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Manufacturing – The News: Black History Month

Manufacturing -- The News logo with 'African American History Month Edition' as add-on

During Black History Month, many articles extol African Americans’ profound contributions to the manufacturing industry. However, more sobering reports paint a bigger picture wherein disparities still exist. Will AI technologies make it even less fair? Or is there another path? Read all about it in our regular round-up of manufacturing-related news.

From Super Soaker To Silicon Godfather

Most of us know the story of George Washington Carver – the renowned inventor who discovered 300 uses for peanuts (but, sadly, he did not invent peanut butter as the popular myth goes). He often tops those listicles published during Black History Month, highlighting African American innovators. 

But there are so many others… Indeed, more people should know about NASA engineer and inventor of the Super Soaker®, Lonnie Johnson – who is now a climate tech entrepreneur.   

And why isn’t Roy Clay Sr., the ‘Godfather of Black Silicon Valley’, more of a household name?

Not to mention these eight inspiring stories: ‘Celebrating the Pivotal Black Women Who Propelled the Manufacturing Industry Forward’.

Happily, many organizations – including AfroTech, People Of Colour In Tech, and Black in AI – are supporting the next generations of STEM dreamers. They are all working to make the future fairer – and, therefore, brighter. 

Disparity Built On Disparity

In terms of manufacturing, the African American community was hit the hardest by the offshoring of manufacturing jobs that began in the 1970s. A famous 2017 report from the Alliance for American Manufacturing (AAM) laid it bare.

“The report, ‘Unmade in America: Industrial Flight and the Decline of Black Communities’, goes beyond current statistics that show national black youth jobless rates at 27 percent—nearly double that of white youths. The report examines the multi-generational impact of plant closings, outsourcing and housing discrimination in trapping black communities in concentrated poverty. While high joblessness is the obvious outcome of deindustrialization, other casualties include crime, educational inequity and fractured neighborhoods.”

“The spiral down in the 1970s continued into the 21st Century. More than 63,000 factories have closed since 2001. Over a 15-year period alone (between 1998 and 2013), an estimated 5.7 million manufacturing jobs were lost.”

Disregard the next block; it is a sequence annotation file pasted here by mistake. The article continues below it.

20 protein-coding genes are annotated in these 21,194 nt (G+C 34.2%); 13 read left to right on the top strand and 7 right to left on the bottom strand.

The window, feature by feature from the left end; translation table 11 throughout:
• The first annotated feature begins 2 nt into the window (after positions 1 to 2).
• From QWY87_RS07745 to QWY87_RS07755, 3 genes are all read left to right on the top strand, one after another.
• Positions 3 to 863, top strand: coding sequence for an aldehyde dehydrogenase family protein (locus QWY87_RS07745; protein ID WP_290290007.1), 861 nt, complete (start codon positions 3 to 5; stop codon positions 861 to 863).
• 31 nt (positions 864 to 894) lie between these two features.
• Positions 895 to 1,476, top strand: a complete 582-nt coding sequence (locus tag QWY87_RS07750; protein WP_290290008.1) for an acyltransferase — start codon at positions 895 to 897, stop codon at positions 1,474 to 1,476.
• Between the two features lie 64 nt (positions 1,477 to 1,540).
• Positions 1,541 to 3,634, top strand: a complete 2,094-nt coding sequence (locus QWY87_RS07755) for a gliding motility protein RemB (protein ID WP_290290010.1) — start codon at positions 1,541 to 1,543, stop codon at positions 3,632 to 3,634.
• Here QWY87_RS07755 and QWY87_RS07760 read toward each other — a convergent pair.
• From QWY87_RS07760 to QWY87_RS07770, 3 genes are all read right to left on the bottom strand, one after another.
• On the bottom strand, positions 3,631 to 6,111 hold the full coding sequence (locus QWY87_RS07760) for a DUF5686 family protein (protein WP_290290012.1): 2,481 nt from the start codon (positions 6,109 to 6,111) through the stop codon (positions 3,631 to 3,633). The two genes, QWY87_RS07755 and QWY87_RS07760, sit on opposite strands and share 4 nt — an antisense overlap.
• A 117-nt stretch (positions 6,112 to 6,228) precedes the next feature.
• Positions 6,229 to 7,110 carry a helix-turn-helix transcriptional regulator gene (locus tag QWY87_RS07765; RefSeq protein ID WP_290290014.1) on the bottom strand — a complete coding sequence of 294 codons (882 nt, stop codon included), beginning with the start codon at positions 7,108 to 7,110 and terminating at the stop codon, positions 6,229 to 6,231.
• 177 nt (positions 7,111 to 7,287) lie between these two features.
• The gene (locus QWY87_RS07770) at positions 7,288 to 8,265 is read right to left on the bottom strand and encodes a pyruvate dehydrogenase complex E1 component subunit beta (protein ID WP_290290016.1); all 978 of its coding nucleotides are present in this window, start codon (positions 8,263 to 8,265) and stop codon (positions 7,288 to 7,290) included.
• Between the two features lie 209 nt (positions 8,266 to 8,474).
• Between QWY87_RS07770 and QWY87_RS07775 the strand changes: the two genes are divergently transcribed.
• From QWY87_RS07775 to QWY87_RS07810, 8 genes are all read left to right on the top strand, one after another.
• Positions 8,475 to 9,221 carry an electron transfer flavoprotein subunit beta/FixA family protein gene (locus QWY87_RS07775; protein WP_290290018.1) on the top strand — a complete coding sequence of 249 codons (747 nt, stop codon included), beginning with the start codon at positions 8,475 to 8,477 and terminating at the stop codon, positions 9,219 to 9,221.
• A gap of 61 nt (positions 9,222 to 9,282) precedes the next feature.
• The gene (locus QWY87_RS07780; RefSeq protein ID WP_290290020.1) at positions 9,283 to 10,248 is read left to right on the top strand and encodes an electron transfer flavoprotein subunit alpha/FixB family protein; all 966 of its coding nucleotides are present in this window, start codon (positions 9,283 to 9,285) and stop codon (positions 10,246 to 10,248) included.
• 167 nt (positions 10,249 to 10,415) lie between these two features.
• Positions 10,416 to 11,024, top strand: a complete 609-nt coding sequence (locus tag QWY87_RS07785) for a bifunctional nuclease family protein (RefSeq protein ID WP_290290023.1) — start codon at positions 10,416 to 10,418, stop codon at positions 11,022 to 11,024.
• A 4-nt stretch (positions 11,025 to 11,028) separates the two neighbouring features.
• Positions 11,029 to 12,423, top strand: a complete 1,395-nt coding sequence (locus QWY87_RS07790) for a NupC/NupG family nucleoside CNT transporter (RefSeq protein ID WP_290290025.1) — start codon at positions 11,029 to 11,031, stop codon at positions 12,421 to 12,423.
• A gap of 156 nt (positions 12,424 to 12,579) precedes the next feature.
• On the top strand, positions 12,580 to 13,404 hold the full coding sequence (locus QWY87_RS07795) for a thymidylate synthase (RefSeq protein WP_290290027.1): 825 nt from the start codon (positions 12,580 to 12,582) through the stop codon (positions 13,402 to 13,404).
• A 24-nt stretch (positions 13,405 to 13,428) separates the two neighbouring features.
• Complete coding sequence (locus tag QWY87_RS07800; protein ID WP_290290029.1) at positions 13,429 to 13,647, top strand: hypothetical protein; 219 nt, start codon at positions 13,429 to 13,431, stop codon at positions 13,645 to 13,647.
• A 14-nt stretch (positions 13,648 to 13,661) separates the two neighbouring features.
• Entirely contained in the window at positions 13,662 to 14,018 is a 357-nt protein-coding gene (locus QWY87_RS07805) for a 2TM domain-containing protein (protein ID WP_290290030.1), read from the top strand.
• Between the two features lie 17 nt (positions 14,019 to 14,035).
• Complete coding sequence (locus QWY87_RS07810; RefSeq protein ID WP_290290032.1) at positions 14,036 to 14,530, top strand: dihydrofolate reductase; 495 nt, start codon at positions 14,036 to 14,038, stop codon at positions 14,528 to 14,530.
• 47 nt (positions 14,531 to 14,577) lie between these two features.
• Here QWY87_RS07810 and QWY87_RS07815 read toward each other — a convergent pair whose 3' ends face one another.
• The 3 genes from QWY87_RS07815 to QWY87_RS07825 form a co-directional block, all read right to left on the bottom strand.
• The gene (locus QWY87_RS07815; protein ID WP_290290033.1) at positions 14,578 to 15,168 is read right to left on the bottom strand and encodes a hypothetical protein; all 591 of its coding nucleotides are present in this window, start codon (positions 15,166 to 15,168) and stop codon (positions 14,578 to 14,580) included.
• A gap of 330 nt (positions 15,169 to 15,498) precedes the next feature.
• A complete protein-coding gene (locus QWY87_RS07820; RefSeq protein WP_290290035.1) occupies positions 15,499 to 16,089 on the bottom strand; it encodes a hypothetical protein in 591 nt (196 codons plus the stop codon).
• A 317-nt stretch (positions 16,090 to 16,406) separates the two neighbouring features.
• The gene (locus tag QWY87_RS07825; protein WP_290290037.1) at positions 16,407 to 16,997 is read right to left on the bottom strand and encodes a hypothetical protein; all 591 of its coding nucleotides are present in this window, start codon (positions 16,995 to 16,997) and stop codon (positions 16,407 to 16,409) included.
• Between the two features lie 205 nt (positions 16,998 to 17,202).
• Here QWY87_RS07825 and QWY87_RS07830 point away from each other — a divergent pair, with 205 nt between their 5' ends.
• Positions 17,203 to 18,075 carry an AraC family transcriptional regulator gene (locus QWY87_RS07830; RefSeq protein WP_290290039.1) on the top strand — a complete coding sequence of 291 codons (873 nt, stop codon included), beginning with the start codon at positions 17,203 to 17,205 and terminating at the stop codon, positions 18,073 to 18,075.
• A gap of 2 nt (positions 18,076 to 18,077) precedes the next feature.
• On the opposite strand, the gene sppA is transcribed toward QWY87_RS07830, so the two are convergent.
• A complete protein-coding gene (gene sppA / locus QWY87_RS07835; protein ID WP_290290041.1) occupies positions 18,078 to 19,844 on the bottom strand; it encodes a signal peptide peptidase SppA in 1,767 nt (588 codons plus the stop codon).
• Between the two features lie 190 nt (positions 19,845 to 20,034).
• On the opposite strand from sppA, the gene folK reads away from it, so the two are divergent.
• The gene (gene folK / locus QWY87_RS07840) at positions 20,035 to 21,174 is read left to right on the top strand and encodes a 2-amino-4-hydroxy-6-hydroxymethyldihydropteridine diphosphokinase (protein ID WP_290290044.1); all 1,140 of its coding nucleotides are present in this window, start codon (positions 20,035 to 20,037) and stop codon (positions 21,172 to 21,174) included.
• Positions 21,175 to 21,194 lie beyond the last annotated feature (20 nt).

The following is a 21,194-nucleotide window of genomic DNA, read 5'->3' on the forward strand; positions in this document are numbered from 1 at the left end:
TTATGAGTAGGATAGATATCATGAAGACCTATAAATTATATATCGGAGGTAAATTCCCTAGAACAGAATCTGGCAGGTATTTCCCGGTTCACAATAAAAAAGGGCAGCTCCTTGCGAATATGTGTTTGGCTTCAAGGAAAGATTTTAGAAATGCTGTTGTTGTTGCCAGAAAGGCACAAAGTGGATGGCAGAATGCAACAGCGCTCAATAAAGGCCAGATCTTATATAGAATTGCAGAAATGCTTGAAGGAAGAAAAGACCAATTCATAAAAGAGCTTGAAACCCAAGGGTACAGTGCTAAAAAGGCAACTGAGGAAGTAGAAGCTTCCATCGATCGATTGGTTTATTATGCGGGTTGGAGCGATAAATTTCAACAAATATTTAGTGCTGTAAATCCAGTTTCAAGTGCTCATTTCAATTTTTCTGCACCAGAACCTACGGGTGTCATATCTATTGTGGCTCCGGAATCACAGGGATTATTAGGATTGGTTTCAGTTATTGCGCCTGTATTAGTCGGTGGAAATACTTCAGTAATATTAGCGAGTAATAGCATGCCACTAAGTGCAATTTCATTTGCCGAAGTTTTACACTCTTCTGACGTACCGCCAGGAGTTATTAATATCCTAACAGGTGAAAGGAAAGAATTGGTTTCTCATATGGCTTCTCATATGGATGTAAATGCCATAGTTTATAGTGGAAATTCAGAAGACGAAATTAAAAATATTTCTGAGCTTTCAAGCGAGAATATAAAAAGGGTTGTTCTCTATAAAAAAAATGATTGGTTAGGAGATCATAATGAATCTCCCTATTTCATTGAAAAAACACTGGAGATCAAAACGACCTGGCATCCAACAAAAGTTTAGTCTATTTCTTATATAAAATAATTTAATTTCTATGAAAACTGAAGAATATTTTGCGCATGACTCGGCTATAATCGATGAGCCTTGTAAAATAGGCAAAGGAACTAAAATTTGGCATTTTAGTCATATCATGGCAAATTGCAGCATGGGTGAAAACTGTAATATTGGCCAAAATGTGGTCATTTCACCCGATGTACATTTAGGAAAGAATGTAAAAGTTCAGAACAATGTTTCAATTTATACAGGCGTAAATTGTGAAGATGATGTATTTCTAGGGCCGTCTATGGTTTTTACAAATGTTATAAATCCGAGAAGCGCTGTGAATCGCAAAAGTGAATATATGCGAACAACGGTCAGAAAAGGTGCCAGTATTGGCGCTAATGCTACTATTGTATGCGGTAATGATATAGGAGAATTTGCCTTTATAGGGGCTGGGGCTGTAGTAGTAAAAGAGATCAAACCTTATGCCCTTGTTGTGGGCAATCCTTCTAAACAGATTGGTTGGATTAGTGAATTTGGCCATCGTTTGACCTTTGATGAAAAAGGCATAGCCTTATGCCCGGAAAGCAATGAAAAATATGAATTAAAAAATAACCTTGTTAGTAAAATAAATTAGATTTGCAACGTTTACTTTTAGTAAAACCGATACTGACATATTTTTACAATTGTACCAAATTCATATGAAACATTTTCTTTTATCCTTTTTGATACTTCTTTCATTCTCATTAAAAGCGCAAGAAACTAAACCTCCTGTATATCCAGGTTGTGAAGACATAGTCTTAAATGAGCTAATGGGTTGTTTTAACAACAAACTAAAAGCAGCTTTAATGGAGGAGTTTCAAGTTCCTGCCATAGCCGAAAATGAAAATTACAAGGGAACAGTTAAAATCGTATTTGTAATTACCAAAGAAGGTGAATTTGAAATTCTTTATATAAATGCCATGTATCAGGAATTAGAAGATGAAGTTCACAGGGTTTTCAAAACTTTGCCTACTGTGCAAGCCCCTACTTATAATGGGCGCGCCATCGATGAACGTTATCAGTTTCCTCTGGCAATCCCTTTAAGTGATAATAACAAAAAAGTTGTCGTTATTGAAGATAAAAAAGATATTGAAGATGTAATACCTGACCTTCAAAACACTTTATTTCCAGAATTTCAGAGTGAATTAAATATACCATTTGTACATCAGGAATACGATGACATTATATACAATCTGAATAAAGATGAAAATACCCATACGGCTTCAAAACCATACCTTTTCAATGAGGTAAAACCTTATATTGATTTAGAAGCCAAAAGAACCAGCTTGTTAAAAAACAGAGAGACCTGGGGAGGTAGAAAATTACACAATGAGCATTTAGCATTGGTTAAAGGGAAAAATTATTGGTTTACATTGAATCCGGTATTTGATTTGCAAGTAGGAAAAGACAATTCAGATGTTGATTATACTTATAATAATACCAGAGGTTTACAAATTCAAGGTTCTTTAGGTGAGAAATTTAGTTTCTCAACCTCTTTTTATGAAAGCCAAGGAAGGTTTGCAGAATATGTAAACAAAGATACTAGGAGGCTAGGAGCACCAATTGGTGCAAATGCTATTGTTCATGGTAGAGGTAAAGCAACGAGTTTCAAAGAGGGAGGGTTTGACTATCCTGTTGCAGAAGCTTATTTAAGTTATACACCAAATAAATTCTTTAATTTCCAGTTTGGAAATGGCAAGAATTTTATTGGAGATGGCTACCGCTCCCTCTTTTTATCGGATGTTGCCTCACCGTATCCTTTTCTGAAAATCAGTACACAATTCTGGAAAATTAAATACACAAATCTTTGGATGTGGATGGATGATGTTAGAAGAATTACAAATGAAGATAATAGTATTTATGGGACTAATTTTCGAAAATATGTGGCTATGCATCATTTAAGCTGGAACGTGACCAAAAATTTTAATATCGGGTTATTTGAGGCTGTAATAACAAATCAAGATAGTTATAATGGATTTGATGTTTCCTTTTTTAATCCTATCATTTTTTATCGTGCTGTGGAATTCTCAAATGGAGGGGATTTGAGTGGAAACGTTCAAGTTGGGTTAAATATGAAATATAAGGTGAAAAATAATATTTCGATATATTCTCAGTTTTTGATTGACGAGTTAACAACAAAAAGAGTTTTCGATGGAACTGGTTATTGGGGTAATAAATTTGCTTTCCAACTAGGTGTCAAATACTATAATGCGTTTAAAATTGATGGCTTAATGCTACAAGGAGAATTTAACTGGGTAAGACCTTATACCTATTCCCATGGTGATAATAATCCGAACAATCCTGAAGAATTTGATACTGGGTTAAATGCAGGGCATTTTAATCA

But there’s hope, according to AAM President Scott Paul. “The key is getting policy right. We must invest in workforce development and America’s crumbling infrastructure programs, and vigorously fight against unfair trade practices if we’re to stop industrial flight and build up our middle-class. Now is the time for our lawmakers to invest, invest, invest.” 

An AI-Inclusive Society For All

“For African Americans, the rise of this technology has benefits and drawbacks. The goal is to determine how to balance this reality and utilize technology to create an egalitarian and inclusive society,” according to ‘African Americans And The Revolutionary Potential of AI’.

“By addressing issues like discriminatory algorithms, lack of inclusion, and privacy concerns, AI-driven innovations can lead to significant improvements in healthcare, education, and community safety, narrowing societal disparities and fostering a more equitable society. With the dedication of pioneers and increased representation, coupled with ethical AI governance, the future holds promise for leveraging technology to create positive change and build a more inclusive society for all.”

Leaving No One Behind

Reinforcing this idea, a new in-depth McKinsey report can help boost the conversation around establishing an equitable future – especially in this era of reshoring. 

“Generative AI has the potential to widen the racial economic gap in the United States by $43 billion each year. But deployed thoughtfully, it could actually remove barriers to Black economic mobility,” according to ‘The Impact Of Generative AI on Black Communities’.

The report breaks down what needs to be done to start deploying generative AI through an equity lens – from being vigilant and responsible in implementation (reskilling!) to ensuring democratic access. 

“Gen AI could fundamentally change how most work is done and most services are provided. Early in gen AI’s trajectory, leaders have an opportunity to build equity and fairness into their developing gen AI strategies and associated applications, and to accelerate the closing of the racial gap. The aim: to have all people and communities – including Black communities, previously left behind by seismic shifts in tech – benefit from this amazing technology transformation. The time to act is now, using the foresight of past transformations as a guide.”

Let’s get to work. 

Read ‘From Raw Material to Finished Product: A Life In Manufacturing‘ or reach out!

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